You bet to the punch Glenn


Again.
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Old February 3, 2013, 08:10 PM   #10
testuser
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I took two women shooting, recently...

The ladies couldn't reliability pull the trigger of the double action revolvers. A compact, polymer 9mm proved to be too harsh, all steel 9mm was better, but nothing either wanted to shoot much.

The best solution for the two I took to the range was a heavy .380 like Bersa Thunder .380, which is the ladies liked, or the Sig P232, which they also shot well. One had previous shot a .380 PPK and liked the Bersa and Sig much better.

I have no idea why the PPK has such a harsh recoil for it's caliber. I owned one for a while and had the same opinion. (Maybe not the greatest design?) One thing about the PPK, the recoil spring seems a lot heavier than some other blowbacks, that much weight moving forward has to upset your aim.

Last edited by testuser; February 3, 2013 at 08:49 PM.
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Old February 3, 2013, 08:44 PM   #11
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Smaller caliber is not always the answer. Maybe a larger gun would be more helpful. I would not suggest a 380 or smaller to anyone.
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Old February 3, 2013, 09:10 PM   #12
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Glenn nailed it. We need to get away from the idea that what gender a person is has anything to do with their ability to shoot and we should look at their needs and abilities on an individual basis. I've seen 8yo kids shoot 1911's and I've watched a 5'4" woman shoot my .44 magnum better than her 6'2" 220lb husband so with training most any adult should be able to handle a gun in a standard SD caliber.

I'm guessing if she can't handle a .380 she probably doesn't have much trigger time anyway so maybe first start with some more practice. After she has more knowledge and experience she can better decided what gun she would like.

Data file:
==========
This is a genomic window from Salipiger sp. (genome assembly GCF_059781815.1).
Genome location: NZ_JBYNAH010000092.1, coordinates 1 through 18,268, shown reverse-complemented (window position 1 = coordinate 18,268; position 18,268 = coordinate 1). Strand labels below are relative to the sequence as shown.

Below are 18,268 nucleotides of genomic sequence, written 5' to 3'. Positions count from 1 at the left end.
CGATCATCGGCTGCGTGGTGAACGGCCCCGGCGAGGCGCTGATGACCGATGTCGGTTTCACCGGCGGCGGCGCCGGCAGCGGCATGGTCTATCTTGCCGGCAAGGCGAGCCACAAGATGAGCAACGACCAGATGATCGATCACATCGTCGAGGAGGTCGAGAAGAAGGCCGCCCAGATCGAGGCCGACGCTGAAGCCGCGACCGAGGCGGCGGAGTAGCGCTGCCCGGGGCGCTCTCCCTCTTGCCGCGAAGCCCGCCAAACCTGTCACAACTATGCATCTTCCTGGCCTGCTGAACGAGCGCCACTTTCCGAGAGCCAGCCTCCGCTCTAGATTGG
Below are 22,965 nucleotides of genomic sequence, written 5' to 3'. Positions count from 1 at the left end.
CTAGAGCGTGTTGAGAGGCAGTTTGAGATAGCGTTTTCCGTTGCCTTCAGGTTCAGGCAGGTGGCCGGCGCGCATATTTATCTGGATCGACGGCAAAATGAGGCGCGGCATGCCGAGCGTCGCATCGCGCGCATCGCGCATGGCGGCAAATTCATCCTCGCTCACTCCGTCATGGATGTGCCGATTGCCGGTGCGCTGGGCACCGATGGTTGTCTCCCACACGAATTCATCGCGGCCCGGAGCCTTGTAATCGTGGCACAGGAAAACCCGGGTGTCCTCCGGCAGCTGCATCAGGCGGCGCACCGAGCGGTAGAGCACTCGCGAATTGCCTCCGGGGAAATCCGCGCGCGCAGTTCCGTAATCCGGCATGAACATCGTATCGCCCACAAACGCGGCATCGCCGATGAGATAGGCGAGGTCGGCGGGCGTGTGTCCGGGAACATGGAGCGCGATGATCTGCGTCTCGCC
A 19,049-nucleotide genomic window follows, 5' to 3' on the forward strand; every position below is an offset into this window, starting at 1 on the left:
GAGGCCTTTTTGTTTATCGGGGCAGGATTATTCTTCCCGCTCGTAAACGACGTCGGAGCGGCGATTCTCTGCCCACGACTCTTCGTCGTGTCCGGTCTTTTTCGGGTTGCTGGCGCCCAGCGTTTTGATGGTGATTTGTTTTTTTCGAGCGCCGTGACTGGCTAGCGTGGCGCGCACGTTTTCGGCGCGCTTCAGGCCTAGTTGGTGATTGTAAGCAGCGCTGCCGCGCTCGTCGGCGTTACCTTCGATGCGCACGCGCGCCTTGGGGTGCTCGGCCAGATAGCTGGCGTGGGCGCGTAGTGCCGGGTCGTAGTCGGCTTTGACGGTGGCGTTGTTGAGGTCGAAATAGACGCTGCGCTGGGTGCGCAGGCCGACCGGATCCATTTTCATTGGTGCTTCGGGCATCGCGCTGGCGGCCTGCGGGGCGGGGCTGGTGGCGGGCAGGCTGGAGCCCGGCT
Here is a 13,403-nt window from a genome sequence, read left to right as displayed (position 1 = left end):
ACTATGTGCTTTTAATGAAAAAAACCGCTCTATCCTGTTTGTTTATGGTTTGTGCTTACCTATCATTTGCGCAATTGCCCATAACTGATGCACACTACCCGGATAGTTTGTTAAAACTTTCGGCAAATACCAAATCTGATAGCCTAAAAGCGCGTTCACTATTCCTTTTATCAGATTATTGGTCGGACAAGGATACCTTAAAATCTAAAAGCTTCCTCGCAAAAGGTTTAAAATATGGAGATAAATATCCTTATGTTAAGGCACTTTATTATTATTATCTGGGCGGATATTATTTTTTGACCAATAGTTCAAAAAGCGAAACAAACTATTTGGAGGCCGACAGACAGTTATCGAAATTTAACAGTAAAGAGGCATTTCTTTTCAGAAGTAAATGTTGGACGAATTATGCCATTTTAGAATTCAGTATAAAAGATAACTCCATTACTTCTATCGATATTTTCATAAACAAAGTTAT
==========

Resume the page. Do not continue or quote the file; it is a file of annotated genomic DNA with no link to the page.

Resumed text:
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Old February 4, 2013, 01:46 AM   #13
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I agree 1000+% with getting her "The Cornered Cat" book. It's been almost like my Bible.
I agree that gender shouldn't be an issue. Education and time with the weapon in hand and on the range is priceless.
I thought I would prefer a .380 as my carry piece until I actually had one and kept it for roughly a month. It was too small for my hand and I didn't care for the long trigger pull.
I now have my DB 9mm that absolutely fits me much better than the smaller .380.
Regarding recoil, shooting the CAR method removes any recoil issue for me.
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Old February 4, 2013, 04:34 AM   #14
michael t
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In my family wife and daughters have the P-32 I carry the 380
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Old February 4, 2013, 11:16 AM   #15
lee n. field
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Quote:
I have a lady friend in her early 20s who finds .380 out of a PPK to be too harsh. For her carry piece, something a little more gentle is needed.

What are the typical pistols that ladies can carry on their person? (i.e. Not in hand bags)?
Typical? I should let the wimmens speak for themselves. Whatever they can handle.

There is such a thing as human sexual dimorphism (duh). There's a lot of overlap, but the female of the species does tend to smaller, lighter, weaker and differently shaped.

Problems with the PPK -- A small blowback .380 -- I'm thinking maybe she should look at a slightly larger .380, or one that's locked breech, not blowback.

Maybe, Ruger's new LC380. This is a compact locked breech .380, with the same frame size as Ruger's compact 9mm LC9. This model was just announced, no telling what actual availability is.